For younger readers
Barrett, Tracy. Growing up in Colonial America. Millbrook, 1995. For readers in grades 4 to 6.
Burgan, Michael. Colonial and Revolutionary Times. Watts, 2003. For readers in grades 5 to 8.
Doherty, Kieran. Puritans, Pilgrims, and Merchants: Founders of the Northeastern Colonies. Oliver, 1998. History of individual colonies and biographies of their leaders. For younger readers.
Doherty, Kieran. Soldiers, Cavaliers, and Planters: Settlers of the Southeastern Colonies. Oliver, 1999. History of individual colonies and biographies of their leaders. For younger readers.
Egger-Bovet, Howard, and Marlene Smith-Baranzini. Book of the American Colonies. Little, Brown, 1995. For readers in grades 5 to 8.
Jaycox, Faith. The Colonial Era: An Eyewitness History. Facts on File, 2002. A solid reference for readers in grade 10 and up.
Colonial Life (political)
Hakim, Joy. Making 13 Colonies. Rev. 2nd ed. Oxford University Press, 1998. The story of the forming of the original American colonies. For grades 5 to 8.
Katz, Stanley Nider, and others. Colonial America: Essays in Politics and Social Development. McGraw-Hill Higher Education, 2000. An anthology of readings by top scholars provides students with insights on the colonial period.
Morgan, Edmund S. Inventing the People: The Rise of Popular Sovereignty in England and America. Norton, 1989. How American leaders successfully limited popular power by resisting popular sovereignty.
Newcomb, Benjamin H. Political Partisanship in the American Middle Colonies, 1700-1776. Louisiana State University Press, 1995. The origins of the American party system.
Colonial Life (social)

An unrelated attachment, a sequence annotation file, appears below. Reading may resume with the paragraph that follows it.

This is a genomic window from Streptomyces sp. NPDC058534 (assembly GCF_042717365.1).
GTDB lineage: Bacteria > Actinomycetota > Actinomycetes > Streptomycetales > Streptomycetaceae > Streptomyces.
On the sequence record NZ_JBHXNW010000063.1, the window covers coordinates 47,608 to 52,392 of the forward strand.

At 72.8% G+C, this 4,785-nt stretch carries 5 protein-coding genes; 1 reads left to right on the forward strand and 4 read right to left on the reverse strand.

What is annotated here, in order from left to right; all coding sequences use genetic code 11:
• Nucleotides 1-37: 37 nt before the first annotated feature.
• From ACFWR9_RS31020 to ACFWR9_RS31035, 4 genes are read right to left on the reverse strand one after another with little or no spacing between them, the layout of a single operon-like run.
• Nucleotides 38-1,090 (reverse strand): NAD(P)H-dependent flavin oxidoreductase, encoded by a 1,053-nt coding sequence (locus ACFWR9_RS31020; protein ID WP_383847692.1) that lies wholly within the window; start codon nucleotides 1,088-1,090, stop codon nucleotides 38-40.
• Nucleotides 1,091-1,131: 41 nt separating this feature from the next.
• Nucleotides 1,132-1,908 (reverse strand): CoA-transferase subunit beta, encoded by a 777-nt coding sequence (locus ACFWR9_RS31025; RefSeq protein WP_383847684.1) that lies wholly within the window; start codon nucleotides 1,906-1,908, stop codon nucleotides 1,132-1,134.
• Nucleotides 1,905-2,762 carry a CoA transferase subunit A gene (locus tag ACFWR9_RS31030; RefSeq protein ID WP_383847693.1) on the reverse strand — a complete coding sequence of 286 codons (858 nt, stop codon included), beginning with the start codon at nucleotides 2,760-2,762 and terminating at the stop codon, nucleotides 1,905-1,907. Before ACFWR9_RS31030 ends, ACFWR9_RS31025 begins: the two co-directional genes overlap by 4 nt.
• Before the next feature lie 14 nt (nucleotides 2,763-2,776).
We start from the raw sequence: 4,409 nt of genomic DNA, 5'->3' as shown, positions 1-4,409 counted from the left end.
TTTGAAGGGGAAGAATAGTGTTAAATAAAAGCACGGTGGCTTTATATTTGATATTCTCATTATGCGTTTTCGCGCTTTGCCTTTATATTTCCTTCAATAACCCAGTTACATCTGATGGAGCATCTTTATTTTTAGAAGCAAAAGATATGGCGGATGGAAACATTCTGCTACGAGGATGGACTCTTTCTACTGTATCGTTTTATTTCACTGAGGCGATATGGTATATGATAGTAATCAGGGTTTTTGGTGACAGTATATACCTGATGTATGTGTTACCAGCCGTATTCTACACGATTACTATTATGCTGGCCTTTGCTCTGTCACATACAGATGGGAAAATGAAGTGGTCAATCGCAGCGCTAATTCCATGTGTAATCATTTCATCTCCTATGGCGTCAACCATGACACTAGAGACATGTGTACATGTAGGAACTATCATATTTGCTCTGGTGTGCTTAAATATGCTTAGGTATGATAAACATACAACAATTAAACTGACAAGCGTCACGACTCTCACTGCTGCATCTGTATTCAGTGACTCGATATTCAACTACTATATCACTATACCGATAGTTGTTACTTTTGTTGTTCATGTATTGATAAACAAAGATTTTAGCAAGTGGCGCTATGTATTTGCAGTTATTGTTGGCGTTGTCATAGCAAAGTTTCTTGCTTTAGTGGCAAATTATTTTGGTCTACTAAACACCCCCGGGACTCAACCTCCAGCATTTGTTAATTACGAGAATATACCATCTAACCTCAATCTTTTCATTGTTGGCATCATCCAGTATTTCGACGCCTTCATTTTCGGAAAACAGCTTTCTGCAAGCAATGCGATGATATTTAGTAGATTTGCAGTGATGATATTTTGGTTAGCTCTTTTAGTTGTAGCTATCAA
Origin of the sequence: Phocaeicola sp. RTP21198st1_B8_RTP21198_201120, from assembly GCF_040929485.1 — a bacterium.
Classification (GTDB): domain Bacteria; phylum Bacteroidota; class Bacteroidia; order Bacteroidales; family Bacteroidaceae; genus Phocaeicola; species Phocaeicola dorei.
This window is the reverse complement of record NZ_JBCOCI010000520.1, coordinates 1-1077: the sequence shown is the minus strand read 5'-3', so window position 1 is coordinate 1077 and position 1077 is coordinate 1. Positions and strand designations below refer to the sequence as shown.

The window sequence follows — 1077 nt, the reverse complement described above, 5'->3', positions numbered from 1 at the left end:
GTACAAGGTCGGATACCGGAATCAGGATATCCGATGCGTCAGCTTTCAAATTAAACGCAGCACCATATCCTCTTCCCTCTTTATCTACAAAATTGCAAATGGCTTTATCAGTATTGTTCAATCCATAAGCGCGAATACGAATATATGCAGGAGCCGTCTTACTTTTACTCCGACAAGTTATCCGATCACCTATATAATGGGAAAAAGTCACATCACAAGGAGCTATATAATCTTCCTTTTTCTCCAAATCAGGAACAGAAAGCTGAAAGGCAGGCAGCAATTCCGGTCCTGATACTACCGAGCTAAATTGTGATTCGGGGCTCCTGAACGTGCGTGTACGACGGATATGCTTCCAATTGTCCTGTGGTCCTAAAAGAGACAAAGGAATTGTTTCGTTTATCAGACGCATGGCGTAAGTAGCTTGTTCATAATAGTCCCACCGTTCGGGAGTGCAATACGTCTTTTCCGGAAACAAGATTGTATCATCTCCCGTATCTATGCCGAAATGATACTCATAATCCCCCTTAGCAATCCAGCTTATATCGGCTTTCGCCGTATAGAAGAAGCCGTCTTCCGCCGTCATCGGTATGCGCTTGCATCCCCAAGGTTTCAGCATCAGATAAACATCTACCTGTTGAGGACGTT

Bailyn, Bernard. The Peopling of British North America: An Introduction. Knopf, 1985. Traces the origins and destinies of hundreds of ordinary people.
Bailyn, Bernard. Voyagers to the West: A Passage in the Peopling of America on the Eve of the Revolution. Knopf, 1986. Demonstrates how America's demographic gain was Britain's loss.
Holliday, Carl. Woman's Life in Colonial Days. Dover, 1999. Draws on letters and diaries to dispel the image of the harsh life of colonial woman.
Nash, Gary B. Red, White, and Black: The Peoples of Early America. 4th ed. Prentice Hall, 1991, 1999. This groundbreaking study from 1974 reveals the extent to which natives and blacks were active participants in colonial life.
Norton, Mary Beth. Founding Mothers and Fathers: Gendered Power and the Forming of American Society. Knopf, 1996. Weaves theory and reality to reveal the variety of colonial life.
Reich, Jerome R. Colonial America. 4th ed. Prentice Hall, 1997. Covers economic, social, and cultural aspects of colonial life.
Henretta, James A., B.A., M.A., Ph.D. Priscilla Alden Burke Professor of History, University of Maryland. Author of Evolution and Revolution: American Society, 1600-1820 and America’s History.